Misses
Rogue Ales Dead Guy Ale: I know that they are popular among craft brew fans, but I still have yet to try some of the more fun selections, like the Voodoo Maple Bacon Ale. When I approached the Rogue counter and saw the phrase “Dead Guy”, it jumped out at me. The beer’s aroma jumped out at me for all the wrong reasons. A little too reminiscent of what it was named after. The beer itself tasted better than the smell, but the aroma of it while trying to drink it didn’t make for a good combination.

The Big Rock Brewmaster’s Series Trial Brew: I’m a big booster of the Big Rock Brewmaster’s Series. Breweries that focus on trying new recipes and giving customers new tastes to try get big props from the likes of me. That said, not everything is a hit. The “Trial Brew” on offer at BeerFest may have been a first crack at a new idea or a work in progress, but while light and fizzy, it didn’t have the flavourful oomph of the Rye & Ginger, Dunkleweizen, or Scottish Heavy, all new favourites of mine.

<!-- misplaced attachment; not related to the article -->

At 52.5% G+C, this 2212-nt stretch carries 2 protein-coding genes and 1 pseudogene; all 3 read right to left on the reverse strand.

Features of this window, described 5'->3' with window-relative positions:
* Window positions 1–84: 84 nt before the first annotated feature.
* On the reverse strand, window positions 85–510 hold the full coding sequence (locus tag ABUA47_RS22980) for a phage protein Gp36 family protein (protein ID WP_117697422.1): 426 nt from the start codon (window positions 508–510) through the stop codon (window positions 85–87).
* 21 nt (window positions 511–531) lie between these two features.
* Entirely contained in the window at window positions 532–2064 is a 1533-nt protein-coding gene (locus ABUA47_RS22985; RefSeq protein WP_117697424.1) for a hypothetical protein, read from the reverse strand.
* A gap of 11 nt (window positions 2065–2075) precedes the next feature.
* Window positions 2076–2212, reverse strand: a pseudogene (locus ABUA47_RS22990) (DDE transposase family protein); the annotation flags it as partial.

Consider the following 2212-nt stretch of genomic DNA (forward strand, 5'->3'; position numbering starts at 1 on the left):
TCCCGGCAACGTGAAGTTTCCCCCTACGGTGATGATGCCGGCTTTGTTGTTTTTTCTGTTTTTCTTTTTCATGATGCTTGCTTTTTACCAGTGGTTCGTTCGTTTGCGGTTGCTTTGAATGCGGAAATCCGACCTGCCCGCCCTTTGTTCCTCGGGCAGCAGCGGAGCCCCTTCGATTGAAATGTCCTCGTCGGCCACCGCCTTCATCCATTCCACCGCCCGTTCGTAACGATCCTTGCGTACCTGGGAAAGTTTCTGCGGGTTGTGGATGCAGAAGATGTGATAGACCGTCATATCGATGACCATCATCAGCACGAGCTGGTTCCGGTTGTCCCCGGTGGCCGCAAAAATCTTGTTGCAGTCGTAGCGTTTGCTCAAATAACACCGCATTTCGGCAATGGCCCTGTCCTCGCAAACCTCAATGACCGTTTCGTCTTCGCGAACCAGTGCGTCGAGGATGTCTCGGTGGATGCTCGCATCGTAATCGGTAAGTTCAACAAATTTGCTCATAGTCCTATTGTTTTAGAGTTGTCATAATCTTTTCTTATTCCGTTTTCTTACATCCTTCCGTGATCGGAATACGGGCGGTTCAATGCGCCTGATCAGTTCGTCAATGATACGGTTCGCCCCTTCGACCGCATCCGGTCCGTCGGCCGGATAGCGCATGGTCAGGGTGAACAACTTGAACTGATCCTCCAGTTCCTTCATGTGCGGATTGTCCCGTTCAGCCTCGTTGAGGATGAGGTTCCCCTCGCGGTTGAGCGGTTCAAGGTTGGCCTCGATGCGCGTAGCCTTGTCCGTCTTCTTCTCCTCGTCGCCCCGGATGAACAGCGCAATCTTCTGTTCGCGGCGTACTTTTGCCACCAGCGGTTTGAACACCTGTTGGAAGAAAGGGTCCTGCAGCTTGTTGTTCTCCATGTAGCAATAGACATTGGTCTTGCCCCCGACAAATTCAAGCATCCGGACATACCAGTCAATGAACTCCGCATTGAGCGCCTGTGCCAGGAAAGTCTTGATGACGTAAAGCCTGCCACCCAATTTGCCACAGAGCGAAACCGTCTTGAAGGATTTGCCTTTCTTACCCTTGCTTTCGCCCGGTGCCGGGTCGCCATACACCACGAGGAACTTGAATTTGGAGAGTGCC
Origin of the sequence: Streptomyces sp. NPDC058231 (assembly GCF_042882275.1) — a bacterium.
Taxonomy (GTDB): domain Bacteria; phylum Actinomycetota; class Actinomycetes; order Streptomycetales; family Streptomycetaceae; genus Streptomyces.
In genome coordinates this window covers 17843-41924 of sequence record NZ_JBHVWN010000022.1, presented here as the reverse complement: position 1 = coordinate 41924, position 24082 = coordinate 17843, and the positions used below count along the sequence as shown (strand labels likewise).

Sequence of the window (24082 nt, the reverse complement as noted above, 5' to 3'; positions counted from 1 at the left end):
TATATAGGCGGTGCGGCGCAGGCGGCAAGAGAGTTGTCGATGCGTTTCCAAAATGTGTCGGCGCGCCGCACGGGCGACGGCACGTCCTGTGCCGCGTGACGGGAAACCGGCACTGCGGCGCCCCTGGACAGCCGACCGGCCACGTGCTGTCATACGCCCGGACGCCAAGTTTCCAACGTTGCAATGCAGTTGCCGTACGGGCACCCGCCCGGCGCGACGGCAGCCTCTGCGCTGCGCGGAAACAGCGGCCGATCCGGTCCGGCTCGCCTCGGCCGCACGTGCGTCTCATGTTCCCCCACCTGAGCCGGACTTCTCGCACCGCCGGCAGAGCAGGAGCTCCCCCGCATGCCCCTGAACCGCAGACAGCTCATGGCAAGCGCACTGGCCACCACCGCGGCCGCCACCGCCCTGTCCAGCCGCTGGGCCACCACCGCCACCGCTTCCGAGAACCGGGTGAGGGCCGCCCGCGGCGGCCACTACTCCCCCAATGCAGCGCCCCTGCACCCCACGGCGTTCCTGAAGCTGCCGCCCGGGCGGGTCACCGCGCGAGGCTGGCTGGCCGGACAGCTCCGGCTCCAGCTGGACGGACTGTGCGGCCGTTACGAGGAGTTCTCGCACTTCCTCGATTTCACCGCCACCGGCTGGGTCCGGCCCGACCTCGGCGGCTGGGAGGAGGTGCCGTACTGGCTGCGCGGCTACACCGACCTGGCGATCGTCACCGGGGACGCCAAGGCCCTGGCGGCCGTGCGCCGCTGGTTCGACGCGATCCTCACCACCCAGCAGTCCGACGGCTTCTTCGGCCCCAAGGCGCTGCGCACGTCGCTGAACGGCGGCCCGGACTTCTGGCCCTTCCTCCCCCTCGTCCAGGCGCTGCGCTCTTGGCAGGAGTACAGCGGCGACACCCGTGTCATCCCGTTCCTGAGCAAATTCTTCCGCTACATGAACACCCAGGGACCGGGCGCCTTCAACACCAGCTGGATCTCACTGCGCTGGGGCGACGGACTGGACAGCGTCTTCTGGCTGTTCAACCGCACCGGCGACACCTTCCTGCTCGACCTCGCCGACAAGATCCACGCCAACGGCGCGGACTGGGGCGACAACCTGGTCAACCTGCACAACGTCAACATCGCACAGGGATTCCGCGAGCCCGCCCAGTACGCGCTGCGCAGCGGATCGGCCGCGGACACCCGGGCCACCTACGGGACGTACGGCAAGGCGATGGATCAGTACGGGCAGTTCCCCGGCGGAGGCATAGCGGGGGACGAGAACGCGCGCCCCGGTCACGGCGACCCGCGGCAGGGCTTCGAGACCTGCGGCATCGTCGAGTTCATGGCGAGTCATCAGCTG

Amber’s Australian Mountain Pepper Berry Lager: I should have gone with the Zombie Apocalypse or the Chai Stout. But, being a fan of Edmonton-based Amber’s Maple lager, I thought I would give their Pepper Berry lager a try. After all, it won best domestic lager at Calgary BeerFest two years ago. With the nice scent of berries on the nose and the peppery finish, this was a tasty beer. My only beef with it, and why it gets a miss, is I like my lagers a little more crisp, and definitely more effervescent. Not saying I won’t give it a try again, but I may explore the Amber’s lineup a little more before returning to this one.

Categories: Drinking